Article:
In the year of the COVID-19 crisis, Czechs must endure one more month of work for the state. After June 24, 2020, they will start earning money for themselves. Until then, for 175 days, they only work for the state. This is the least free year since 2000.
Over the past 10 years, the Bulgarian economy has changed dramatically. The manufacturing sector is gradually shifting towards higher value added production. The number of employed in traditional industries, for instance the clothing industry and furniture manufacturing, has dropped significantly.
This month, Slovak economy unpleasantly surprised the Slovak government, when the newly released economic numbers showed a relatively significant drop in the growth rate of the economy compared with the earlier expectations.
Year 2016 in Ukraine became a year of starting on the economic recovery path. Real GDP growth in 2016 is estimated at 1.4%. It was supported by higher domestic demand. In particular, real private final consumption increased due to higher disposable income primarily attributed to increase in wage income.
While it might be too harsh to say that Hungary was near bankrupcy in 2010, or when it was put in the junk category in 2014 we could argue that it was only an overreaction of the market. Still, it would be wrong to say that ’Hungary is doing better’, especially on the regional level.
The fiscal position of the Government remains comparatively strong. The Government is expected to continue reforms implementation, which would also result in additional support by official international donors. Overall, real GDP is expected to grow by 1.7% in 2016.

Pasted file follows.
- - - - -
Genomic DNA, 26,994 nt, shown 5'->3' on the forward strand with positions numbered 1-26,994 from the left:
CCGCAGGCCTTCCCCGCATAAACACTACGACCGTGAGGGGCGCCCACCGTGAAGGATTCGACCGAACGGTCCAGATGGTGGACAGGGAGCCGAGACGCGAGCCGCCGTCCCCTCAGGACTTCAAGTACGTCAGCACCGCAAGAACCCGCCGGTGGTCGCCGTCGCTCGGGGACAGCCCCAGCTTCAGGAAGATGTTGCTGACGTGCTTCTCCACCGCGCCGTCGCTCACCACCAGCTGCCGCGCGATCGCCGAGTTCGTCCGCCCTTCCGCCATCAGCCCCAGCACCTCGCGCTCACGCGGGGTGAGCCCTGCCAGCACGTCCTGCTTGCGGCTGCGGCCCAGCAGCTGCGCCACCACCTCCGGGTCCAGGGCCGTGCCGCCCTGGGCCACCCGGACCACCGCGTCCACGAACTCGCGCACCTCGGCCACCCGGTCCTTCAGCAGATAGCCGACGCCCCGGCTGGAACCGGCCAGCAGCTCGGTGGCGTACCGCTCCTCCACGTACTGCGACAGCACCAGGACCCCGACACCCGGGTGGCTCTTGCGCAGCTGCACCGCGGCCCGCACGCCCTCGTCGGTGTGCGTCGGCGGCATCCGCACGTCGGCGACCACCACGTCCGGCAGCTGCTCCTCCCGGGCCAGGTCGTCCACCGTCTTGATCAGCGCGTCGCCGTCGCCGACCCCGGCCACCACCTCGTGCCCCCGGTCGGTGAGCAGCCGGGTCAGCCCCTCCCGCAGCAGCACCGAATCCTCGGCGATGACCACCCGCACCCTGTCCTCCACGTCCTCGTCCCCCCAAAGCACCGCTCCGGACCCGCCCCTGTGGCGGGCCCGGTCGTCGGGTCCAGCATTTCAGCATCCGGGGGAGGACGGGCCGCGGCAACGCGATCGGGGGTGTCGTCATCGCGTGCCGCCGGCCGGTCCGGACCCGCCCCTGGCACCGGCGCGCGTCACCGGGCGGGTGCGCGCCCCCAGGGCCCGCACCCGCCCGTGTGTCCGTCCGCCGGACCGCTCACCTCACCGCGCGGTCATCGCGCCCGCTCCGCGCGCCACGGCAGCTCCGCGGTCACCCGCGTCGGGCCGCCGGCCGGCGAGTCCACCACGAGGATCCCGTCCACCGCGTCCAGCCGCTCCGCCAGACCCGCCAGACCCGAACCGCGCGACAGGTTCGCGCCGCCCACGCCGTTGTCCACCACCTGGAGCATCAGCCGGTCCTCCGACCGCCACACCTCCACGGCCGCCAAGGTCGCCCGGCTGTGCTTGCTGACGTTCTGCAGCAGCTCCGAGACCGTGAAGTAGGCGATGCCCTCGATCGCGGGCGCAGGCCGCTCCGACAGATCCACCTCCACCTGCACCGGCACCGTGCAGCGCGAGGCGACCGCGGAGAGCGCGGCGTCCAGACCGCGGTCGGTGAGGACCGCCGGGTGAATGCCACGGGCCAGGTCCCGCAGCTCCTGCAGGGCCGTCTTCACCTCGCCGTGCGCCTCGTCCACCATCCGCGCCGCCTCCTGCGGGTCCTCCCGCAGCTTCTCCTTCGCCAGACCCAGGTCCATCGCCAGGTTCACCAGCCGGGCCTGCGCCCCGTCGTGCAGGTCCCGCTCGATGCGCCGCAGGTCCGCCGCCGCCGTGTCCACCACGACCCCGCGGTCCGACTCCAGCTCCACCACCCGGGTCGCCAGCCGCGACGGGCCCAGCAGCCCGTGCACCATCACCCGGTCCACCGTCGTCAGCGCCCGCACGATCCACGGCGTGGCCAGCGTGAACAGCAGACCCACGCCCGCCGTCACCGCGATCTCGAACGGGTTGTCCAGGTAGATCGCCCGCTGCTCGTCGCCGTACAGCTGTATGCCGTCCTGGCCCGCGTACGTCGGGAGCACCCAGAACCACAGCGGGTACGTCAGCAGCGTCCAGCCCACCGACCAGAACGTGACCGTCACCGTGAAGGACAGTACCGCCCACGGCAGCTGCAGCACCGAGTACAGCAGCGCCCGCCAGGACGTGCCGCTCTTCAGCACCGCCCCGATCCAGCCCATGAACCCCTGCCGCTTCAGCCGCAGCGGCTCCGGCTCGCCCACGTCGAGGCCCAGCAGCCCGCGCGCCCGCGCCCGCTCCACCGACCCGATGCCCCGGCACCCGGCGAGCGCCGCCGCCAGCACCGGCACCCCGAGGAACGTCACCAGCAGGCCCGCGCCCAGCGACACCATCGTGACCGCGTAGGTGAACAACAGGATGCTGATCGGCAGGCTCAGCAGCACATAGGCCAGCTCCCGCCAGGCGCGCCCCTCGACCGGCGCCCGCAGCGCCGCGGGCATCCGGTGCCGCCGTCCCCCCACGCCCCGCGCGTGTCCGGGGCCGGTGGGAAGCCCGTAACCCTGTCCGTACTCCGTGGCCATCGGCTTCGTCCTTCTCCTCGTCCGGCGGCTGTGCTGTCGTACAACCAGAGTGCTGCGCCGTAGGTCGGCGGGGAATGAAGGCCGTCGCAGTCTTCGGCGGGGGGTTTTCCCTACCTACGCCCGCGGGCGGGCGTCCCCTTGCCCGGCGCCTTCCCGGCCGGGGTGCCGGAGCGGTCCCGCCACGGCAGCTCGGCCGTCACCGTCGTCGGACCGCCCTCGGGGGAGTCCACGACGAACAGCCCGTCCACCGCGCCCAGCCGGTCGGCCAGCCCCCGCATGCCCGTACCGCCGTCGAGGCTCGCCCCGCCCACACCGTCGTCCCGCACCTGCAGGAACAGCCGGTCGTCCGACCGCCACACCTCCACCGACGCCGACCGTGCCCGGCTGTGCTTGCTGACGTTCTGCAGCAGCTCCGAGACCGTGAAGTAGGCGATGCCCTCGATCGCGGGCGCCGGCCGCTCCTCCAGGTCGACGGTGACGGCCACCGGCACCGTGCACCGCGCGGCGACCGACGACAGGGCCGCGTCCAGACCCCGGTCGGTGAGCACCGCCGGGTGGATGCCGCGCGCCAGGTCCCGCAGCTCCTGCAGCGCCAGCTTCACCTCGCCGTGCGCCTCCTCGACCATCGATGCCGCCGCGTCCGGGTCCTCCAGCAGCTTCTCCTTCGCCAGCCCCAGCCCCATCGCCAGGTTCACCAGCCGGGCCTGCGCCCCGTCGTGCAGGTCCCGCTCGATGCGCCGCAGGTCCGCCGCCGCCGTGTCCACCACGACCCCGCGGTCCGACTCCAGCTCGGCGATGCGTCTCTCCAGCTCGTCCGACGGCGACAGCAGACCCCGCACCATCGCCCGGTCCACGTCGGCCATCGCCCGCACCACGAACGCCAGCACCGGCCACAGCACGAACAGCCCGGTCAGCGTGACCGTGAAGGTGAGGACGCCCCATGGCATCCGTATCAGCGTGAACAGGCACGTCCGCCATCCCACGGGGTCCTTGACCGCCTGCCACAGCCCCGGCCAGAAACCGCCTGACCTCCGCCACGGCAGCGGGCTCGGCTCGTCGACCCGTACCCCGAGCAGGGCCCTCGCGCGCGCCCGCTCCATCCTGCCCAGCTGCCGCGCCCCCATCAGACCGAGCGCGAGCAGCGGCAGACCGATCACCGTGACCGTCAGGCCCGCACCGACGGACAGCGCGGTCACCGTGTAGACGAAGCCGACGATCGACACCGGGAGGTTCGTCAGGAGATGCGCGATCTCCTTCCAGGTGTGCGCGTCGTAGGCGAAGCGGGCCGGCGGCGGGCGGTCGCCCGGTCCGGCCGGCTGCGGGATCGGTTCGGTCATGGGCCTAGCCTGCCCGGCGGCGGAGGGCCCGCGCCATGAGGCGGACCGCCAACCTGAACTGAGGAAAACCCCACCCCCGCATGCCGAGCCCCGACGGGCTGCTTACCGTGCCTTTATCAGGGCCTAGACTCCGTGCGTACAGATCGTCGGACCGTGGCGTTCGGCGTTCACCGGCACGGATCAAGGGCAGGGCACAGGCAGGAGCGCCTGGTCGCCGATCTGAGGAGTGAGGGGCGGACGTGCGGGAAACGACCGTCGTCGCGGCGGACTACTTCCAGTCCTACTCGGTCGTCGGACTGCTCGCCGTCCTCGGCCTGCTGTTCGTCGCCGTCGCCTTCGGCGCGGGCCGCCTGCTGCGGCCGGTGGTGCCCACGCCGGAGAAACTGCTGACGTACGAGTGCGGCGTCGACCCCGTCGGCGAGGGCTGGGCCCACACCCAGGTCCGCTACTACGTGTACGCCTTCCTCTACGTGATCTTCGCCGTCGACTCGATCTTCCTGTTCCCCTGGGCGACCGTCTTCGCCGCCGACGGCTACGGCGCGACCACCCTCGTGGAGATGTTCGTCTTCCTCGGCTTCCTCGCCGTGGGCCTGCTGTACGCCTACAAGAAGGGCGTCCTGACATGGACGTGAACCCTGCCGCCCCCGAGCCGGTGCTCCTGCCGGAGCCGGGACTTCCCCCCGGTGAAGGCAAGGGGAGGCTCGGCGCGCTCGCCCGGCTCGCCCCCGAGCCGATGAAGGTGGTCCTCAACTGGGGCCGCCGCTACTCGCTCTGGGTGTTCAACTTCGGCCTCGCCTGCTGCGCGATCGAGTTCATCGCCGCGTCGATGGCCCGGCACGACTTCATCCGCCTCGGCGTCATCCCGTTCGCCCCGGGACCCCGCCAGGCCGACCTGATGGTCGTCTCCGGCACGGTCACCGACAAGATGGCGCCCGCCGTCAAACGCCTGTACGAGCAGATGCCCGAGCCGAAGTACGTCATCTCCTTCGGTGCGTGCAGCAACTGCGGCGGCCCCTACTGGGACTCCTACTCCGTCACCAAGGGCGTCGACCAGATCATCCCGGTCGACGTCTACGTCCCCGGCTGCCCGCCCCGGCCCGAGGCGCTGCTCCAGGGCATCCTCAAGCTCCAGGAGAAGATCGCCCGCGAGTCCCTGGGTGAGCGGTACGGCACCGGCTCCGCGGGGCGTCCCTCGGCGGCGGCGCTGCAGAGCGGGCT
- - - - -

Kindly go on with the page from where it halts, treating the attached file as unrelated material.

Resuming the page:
Here we go again, straight into the old debate as to from what the poor benefit more: growth or redistribution. It has been rekindled by the near simultaneous appearance of two books written by Indian economists.
“Ambiguities and differences in individual countries’ opinions about financial regulation setting are so enormous that the recent situation could be marked as worse than before.”
The effectiveness of European structural and cohesion funds (SCF) has long been a contradictory topic, both for European institutions and researchers. This matter is particularly interesting for in-depth exploration, because of the lack of unambiguous evidence regarding the effect of these funds on beneficiary regions and countries. Four countries (Spain, Italy, Portugal and Greece) have remained the main beneficiaries of SCF since 1989; however, data on GDP growth and labour markets in these countries is…